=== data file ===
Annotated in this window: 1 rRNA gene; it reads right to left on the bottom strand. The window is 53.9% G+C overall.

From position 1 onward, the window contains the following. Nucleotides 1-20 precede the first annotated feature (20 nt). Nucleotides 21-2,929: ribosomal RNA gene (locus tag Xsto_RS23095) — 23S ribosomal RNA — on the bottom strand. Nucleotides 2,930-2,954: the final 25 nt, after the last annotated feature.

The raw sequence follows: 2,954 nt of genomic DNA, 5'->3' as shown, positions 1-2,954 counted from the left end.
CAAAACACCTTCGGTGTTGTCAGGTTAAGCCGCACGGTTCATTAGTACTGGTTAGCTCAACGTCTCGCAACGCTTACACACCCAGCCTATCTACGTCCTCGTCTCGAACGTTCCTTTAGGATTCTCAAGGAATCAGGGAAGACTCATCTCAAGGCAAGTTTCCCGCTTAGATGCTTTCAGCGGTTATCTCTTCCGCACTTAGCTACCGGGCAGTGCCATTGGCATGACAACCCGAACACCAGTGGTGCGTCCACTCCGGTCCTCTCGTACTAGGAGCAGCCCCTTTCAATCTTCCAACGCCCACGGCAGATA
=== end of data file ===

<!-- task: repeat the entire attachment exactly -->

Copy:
Annotated in this window: 1 rRNA gene; it reads right to left on the bottom strand. The window is 53.9% G+C overall.

From position 1 onward, the window contains the following. Nucleotides 1-20 precede the first annotated feature (20 nt). Nucleotides 21-2,929: ribosomal RNA gene (locus tag Xsto_RS23095) — 23S ribosomal RNA — on the bottom strand. Nucleotides 2,930-2,954: the final 25 nt, after the last annotated feature.

The raw sequence follows: 2,954 nt of genomic DNA, 5'->3' as shown, positions 1-2,954 counted from the left end.
CAAAACACCTTCGGTGTTGTCAGGTTAAGCCGCACGGTTCATTAGTACTGGTTAGCTCAACGTCTCGCAACGCTTACACACCCAGCCTATCTACGTCCTCGTCTCGAACGTTCCTTTAGGATTCTCAAGGAATCAGGGAAGACTCATCTCAAGGCAAGTTTCCCGCTTAGATGCTTTCAGCGGTTATCTCTTCCGCACTTAGCTACCGGGCAGTGCCATTGGCATGACAACCCGAACACCAGTGGTGCGTCCACTCCGGTCCTCTCGTACTAGGAGCAGCCCCTTTCAATCTTCCAACGCCCACGGCAGATA